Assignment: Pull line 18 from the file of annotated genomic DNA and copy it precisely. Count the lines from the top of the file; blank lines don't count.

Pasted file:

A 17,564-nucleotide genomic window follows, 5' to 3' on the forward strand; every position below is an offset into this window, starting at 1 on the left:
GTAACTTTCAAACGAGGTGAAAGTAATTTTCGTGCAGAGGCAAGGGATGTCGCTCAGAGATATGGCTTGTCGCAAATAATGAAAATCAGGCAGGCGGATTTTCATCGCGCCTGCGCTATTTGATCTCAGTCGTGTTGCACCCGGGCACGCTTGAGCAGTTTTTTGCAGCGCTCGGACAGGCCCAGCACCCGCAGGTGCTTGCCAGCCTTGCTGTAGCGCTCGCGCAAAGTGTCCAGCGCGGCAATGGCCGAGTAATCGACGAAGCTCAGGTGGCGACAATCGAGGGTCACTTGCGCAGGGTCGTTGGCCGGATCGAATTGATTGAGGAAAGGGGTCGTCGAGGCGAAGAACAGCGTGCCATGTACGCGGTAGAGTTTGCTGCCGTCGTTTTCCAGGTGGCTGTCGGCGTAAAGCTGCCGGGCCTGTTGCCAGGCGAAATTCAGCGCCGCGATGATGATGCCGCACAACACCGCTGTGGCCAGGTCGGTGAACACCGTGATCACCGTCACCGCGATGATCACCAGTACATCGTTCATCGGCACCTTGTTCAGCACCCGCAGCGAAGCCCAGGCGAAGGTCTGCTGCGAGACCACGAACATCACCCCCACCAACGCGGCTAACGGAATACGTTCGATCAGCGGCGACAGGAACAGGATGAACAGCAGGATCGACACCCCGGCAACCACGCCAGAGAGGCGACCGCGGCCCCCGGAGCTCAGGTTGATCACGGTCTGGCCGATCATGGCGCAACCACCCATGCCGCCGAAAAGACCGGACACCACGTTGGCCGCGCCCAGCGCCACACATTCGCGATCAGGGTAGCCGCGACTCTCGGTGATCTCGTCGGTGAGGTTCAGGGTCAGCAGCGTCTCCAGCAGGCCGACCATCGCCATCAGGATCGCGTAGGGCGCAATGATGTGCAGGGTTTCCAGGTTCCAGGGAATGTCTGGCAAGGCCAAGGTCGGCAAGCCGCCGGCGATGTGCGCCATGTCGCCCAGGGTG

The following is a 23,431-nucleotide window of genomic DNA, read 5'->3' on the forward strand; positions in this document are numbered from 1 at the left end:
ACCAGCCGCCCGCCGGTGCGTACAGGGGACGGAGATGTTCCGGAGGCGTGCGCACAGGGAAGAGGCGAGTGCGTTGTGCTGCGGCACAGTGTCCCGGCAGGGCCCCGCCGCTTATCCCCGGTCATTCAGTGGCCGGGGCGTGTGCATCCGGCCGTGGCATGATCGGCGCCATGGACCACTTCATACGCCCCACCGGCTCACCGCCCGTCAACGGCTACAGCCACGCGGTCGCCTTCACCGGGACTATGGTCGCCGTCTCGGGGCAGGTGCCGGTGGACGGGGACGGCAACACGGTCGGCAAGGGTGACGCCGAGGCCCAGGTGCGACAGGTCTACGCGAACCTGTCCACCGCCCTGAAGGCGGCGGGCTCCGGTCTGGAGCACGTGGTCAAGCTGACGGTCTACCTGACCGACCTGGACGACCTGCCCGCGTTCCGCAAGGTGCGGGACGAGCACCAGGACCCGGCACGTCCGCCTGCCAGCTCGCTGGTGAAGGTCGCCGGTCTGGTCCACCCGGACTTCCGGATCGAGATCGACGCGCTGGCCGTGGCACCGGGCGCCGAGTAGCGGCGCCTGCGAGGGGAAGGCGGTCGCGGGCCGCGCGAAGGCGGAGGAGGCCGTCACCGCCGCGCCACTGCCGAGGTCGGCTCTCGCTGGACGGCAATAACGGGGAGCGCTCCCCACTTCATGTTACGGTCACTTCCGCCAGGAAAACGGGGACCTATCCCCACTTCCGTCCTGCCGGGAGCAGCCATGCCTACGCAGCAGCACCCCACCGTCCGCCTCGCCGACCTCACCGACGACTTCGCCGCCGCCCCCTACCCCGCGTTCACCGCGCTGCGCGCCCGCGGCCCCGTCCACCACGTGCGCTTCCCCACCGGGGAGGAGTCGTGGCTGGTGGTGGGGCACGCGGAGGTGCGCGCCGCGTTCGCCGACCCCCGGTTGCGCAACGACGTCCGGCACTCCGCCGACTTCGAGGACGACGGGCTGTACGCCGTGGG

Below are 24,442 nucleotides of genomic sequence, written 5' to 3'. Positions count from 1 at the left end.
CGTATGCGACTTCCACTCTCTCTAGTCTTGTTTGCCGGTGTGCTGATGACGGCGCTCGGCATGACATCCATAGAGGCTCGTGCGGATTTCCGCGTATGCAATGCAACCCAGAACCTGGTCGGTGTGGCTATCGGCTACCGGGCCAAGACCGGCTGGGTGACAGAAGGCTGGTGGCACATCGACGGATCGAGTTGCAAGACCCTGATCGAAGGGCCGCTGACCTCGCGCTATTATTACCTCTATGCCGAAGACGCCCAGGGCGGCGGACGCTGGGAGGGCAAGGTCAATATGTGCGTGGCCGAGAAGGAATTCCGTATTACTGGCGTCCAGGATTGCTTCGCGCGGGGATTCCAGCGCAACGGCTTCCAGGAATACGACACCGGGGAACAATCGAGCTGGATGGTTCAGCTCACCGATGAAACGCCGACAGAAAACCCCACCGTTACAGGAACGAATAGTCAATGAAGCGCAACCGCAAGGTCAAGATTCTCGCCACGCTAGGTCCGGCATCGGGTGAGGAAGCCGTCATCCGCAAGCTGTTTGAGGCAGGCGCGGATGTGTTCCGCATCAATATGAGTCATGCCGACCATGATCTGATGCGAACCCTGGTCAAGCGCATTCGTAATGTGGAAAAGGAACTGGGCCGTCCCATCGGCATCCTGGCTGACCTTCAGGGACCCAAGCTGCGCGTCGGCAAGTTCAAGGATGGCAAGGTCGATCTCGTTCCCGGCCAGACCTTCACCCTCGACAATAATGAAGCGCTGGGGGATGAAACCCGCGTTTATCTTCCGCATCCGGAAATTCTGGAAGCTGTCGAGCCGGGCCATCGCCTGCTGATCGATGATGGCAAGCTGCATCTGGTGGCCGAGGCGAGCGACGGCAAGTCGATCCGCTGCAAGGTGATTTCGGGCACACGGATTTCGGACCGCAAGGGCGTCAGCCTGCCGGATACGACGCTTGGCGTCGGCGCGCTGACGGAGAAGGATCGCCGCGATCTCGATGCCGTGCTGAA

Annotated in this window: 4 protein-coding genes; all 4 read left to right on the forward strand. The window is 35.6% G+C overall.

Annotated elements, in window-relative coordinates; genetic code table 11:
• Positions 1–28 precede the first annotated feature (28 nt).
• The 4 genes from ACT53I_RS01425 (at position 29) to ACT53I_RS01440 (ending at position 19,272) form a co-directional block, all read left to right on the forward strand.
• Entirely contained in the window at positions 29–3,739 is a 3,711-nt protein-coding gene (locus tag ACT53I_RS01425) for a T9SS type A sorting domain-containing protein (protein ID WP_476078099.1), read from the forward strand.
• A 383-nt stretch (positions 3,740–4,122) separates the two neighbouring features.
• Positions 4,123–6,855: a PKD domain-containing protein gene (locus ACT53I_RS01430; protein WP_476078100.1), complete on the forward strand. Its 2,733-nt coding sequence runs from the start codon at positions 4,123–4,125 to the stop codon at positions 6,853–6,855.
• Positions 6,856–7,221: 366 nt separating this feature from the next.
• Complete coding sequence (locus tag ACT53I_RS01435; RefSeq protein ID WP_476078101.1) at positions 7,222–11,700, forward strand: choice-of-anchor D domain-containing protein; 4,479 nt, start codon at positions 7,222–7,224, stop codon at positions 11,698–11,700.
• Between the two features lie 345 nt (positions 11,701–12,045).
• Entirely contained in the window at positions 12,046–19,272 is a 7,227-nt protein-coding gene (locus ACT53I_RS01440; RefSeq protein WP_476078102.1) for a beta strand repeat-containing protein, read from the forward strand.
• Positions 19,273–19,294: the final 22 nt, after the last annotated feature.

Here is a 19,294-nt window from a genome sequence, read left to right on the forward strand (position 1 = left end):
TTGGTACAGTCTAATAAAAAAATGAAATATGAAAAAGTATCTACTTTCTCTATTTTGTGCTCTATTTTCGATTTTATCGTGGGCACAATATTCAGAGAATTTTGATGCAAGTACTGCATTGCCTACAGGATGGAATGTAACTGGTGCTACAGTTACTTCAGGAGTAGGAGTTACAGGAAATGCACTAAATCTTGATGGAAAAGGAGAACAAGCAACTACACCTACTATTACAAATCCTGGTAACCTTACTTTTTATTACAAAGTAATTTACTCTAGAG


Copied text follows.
• Positions 19,273–19,294: the final 22 nt, after the last annotated feature.